MDCalc Statement on Race
MDCalc Statement on Race in Medical Calculators and Risk Estimates
Every segment of our society is taking a hard look at race and racism, and medicine is no exception. Just like all institutions, there are numerous examples of racism in medicine in the past and today, and we must continue to challenge, question, and change them.
As the world's most frequently-used medical calculator resource, we too have investigated where MDCalc intersects with race, especially after the publication of Vyas et al's piece in the New England Journal of Medicine, Hidden in Plain Sight. Our goal for MDCalc will always be to provide the best data and evidence to help medical providers care for patients. Above all else, supporting excellent patient care is at the center of MDCalc.
Easy it is to have our True North be excellent patient care, yet hard it is to know the "right" way to handle calculators that include inputs based on race.
Our Complicated Concerns over "Race"
- It is very obvious that "race" is a terrible surrogate for what we in medicine often care about: one's unique genetic makeup, and how that code impacts diseases we may or may not be at risk for, and even what medicines may or may not treat our bodies most effectively.
- It is difficult to determine why race ends up being a risk factor. Is it due to socioeconomic risk? A surrogate for geography? Access to healthcare? True genetic difference? Some may try to argue that the reason is inconsequential, so long as the correlation exists. But when we ask the clinician to apply these blunt instrument tools to the unique individual in front of them, it becomes crucially important that they understand the reasoning: how do my patient's race, geography, and socioeconomic background interact?
- This is the same core issue behind one of the main pitfalls of AI and Big Data, which many developers seem to ignore: when applying the blunt tools of evidence-based medicine to unique patients, correlation in a vacuum is not enough.
- We know that these broad, vague categories of "race" are a poor substitute for the diversity and complexity of human beings around the world. They require us to pigeonhole patients into particular boxes, when life exists so much more on a complex scale. The variability of individuals — and genetics — within a race is enormous.
- We know that the United States, for example, is very racially diverse, yet many studies only use "Black" or "Non-black" as their racial categories. Potential reasons for this over-simplification may be ignorance, racism, study cost, or even simple statistical mathematics of power and effect size; regardless, these studies are hard for physicians to interpret if a patient does not fit into one of those boxes.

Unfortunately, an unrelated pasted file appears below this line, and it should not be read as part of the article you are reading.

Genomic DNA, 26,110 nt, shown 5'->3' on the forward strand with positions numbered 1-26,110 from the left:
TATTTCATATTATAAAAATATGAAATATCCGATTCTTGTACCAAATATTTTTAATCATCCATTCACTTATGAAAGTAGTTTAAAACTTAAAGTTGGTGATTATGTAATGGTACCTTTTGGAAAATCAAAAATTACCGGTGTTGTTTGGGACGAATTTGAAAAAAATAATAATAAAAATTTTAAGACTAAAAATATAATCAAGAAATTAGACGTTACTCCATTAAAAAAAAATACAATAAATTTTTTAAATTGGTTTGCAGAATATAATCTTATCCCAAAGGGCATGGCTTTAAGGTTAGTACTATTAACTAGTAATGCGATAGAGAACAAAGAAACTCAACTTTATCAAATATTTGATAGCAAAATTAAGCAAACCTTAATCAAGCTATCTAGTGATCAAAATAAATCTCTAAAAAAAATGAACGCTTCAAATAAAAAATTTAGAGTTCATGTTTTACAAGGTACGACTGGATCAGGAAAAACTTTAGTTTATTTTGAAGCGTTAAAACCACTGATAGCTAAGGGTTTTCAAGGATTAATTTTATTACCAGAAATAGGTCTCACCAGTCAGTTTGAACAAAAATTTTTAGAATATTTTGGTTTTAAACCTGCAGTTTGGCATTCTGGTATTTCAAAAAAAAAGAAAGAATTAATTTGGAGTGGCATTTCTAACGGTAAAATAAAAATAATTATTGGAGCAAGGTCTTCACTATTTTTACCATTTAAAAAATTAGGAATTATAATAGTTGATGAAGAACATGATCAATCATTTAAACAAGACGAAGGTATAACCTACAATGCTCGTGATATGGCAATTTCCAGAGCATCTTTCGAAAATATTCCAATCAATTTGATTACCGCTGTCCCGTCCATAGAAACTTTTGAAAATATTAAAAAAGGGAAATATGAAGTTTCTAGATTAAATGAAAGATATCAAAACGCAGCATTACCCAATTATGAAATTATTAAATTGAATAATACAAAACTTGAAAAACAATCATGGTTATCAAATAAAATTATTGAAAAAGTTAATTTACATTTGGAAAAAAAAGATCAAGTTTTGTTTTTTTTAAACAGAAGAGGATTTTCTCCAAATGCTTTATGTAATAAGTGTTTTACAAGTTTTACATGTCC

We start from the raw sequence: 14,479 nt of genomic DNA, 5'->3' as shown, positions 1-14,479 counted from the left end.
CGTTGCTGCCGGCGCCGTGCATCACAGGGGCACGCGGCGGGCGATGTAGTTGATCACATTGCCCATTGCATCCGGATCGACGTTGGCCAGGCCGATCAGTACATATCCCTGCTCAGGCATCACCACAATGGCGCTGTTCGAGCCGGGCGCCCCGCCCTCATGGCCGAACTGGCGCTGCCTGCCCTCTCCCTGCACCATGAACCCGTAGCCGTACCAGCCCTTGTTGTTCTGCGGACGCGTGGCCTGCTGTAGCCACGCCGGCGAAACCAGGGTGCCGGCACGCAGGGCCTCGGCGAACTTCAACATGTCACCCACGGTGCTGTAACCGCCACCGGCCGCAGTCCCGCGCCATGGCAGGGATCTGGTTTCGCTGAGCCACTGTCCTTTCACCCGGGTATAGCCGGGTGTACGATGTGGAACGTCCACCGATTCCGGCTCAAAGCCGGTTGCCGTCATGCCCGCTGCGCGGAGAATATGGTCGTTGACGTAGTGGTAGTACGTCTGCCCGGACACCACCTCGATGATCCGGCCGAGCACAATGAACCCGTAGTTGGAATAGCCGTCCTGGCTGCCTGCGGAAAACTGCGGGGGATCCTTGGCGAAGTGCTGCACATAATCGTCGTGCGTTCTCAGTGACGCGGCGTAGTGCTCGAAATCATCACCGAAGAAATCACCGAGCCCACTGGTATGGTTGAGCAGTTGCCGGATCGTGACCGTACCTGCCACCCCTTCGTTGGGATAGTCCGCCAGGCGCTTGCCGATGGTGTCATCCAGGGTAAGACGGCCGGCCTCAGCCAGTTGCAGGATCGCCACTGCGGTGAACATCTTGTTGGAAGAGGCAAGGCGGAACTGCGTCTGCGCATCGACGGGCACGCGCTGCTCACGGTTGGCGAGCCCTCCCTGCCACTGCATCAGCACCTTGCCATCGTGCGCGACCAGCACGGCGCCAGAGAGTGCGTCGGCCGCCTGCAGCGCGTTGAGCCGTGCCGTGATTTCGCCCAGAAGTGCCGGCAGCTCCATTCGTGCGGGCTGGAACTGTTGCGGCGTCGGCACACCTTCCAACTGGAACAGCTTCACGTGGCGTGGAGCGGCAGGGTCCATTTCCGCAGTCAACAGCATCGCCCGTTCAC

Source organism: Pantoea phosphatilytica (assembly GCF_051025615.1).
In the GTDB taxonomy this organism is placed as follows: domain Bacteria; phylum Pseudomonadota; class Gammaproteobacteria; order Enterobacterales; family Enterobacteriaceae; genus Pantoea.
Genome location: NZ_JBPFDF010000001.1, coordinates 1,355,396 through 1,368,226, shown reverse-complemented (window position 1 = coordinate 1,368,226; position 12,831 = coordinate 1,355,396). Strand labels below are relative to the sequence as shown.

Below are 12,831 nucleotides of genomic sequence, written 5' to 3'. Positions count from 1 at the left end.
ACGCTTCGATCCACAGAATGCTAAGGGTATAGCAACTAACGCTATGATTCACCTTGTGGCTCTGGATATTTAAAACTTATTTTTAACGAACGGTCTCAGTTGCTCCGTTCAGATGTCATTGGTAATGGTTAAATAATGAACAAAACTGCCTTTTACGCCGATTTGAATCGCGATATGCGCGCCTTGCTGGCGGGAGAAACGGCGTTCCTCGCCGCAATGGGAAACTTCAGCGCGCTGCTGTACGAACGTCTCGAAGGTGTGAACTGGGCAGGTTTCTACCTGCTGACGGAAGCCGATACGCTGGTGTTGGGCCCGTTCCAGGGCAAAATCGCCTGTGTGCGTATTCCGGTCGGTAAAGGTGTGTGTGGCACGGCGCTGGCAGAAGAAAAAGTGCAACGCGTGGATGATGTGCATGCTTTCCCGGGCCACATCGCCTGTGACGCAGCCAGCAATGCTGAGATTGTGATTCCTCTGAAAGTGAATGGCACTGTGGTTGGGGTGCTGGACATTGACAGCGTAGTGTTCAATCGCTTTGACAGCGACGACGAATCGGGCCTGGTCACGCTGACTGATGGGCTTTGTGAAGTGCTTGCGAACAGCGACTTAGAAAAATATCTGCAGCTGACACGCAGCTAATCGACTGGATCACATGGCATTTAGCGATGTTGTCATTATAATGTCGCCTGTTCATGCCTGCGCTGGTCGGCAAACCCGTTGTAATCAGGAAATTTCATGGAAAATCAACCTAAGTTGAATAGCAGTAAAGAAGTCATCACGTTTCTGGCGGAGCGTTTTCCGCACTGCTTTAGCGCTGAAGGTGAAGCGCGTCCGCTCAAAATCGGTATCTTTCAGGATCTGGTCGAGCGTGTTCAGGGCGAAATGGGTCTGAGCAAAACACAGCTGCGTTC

- Similarly, "White/Caucasian/European ancestry" is often the "default" option in these studies, which makes sense given that the majority of people in the United States identify as "Non-hispanic white." However this "default" raises questions about normalcy as well.
- Importantly, it is hard to know how to handle these situations. Is it wrong, today, using the data currently available, to use race in these models? If we remove the race input from any one of the eGFR calculators, are we damning some patients to a "diseased" state by lowering their eGFR and recommending dialysis earlier than necessary, or properly diagnosing them so they are treated the same? (NephJC has an outstanding analysis on this topic.) Similarly with breast cancer's Gail Model: are there different incidences in breast cancer in women by race? How can we even know the "Truth"?
- Finally, the problem we are highlighting is not unique to race as an input, albeit more emotionally charged. Many inputs discovered through statistical approaches can have unclear causes, and the cause is critical to understand. Do patients in different countries express “shortness of breath” differently? Or, a classic often head-scratching input from the TIMI NSTEMI Score: taking aspirin turns out to be a risk factor for heart attack — because so many patients who take aspirin daily already have risk, or because aspirin "should" be preventing heart attack itself.
Our Recommendations and Approach
Right now, we do not (and we may never) know "The Truth": are there biological differences that can be simplified down to race, or are there not? (Obviously there are small biological differences based on genetics.) We hope that in the future it doesn't matter: we want better studies and better technology to prevail, and allow us to understand patients' genetics, instead of their race.
And yet, we have patients who need our care now.
Because we cannot easily say if including race is helpful or harmful, we have decided to:
- Briefly summarize how race impacts the results of a particular score, so clinicians can be better-informed about the score they’re using.
- Make race an optional input when possible to still provide accurate information, so clinicians may opt in or out from including it, and allow them to make that informed decision (the “art” of medicine).
- Specifically draw attention to race when it exists in a calculator in the "Instructions" sections as well as our "Evidence" content to provide clearer, transparent information for our users.
In the future:
- We hope to see more datasets including more extensive data, especially when something like "race" appears to have a statistically significant impact on a research hypothesis.
- We hope that when race is shown to correlate with an outcome, researchers will not stop, but will dig further.
- We hope that improved awareness and understanding will help us find markers and information that may be even more relevant and useful than the blunt instrument of "race."
When there is ever doubt or uncertainty, above all, decisions should be always driven by what is best for the individual patient.
- The MDCalc Team